Scarpa F1 Alpine Touring Boot ReviewJanuary 22, 2019
- Super lightweight
- Large amount of cuff rotation in walk mode
- BOA system is quick, easy, secure, and light
- Solid fit right out of the box
- Squeaky when it flexes
- Challenging to drive fat skis
- Walk mechanism can ice up in deep snow
The F1 may be a lightweight dedicated touring boot but Scarpa spared no expense cramming it with features. From the grippy Vibram UFO Eva soles to the Intuition Pro Flex Evo liners for comfort, the F1 is feature rich. The BOA closure system, Fast Buckle Closure power strap and Grilamid, Carbon Core and Pebax construction keep things light, while the F1 Lever provides a huge 62-degrees range of motion in walk mode. To ensure that the F1 can perform on the down, Scarpa designed them with a flex rating of 95. While not super stiff, the F1s surprised us with how well they could still perform which raised questions about the accuracy of the flex rating.
Scarpa has always been known to have some of the best fitting boots in the business and the F1s are no exception. The Intuition Pro Flex Evo liners are of course Thermo-moldable for a custom fit but right out of the box the F1s were just plain comfortable without any pinches or hot spots. A quick liner cook and insertion of some custom footbeds and the F1s provided optimal foothold with a nice deep heel pocket and plenty of room up front in the toe box.
Weighing in at just 5.5 pounds, the F1s are one of the lightest boots I’ve ever reviewed. This is mainly due to the shell’s Carbon Core and use of grilamid along with a smooth-flexing Pebax tongue and HPA cuff material. These space-age materials can’t take all the credit, however, Scarpa also did away with all but one buckle by replacing two buckles on the forefoot with a single BOA closure system. Up top, the Fast Buckle Closure (which is essentially a beefy power strap) is the sole buckle which continues to minimize the F1s weight.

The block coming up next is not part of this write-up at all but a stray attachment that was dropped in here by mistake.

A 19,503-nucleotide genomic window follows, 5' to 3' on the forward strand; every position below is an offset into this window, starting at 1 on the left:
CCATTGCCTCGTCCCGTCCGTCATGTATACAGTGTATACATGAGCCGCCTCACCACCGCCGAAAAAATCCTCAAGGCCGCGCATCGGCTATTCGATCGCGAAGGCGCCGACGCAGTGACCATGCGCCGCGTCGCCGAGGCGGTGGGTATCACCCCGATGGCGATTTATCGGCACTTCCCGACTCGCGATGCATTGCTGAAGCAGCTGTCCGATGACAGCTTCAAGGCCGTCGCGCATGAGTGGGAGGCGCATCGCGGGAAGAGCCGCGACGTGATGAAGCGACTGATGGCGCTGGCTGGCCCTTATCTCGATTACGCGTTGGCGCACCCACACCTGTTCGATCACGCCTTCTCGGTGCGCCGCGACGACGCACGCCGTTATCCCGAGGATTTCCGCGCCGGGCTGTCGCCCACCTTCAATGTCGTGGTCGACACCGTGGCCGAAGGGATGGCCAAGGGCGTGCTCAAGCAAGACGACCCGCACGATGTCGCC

Given the F1s minimal weight, it’s not really designed for powering fat skis in variable snow conditions. While it will get you down the mountain, there are better boots out there for this task, such as Scarpa’s Maestrale RS which have a flex rating of 125 compared to the95 of the F1s. Given this much lower flex rating I was surprised at just how much power the F1 could provide, while not a daily driver boot by any means, the F1 is more of a backcountry machine built for lap after lap after lap.
This is where Scarpa’s F1 boots shine. The F1 lever on the spine of the boot provides quick access to the boot’s 62-degrees of cuff rotation. Even without having to unbuckle the Fast Buckle Closure or the power strap above that, the F1 provides a really large range of motion in walk mode. Release the Fast Buckle Closure and this improves even more. No need to unbuckle the boot completely, well, you actually just did because the F1 only has the solitary Fast Buckle Closure as the lower BOA closure systems is responsible for forefoot hold only. The full cuff rotation is split pretty evenly between front and back flex with a little more going towards the back of the boot to facilitate longer strides and steeper skin tracks.
Given the F1s 5.5-pound weight and 62-degrees of cuff rotation, it’s easy to understand why it’s been designed from the ground up to be a voracious climber for backcountry skiers. With a flex rating of just 95, it’s not the stiffest touring boot out there and hence, not ideal for the variable snow conditions and challenging terrain you may find in bounds at the resort. The F1 is a ski touring machine, designed to climb easily with proficient turns on the way down. It will ski anything but without the weight to back it up, it’s simply not a quiver-of-one boot.
Brad Steele is the co-creator of BackcountrySkiingCanada.com, a one-stop-shop for skiers and riders seeking timely, on-the-money information. BackcountrySkiingCanada.com is where you’ll find route descriptions, product reviews, guides, videos, comps and other like minded people who are as amped on ski touring as you are.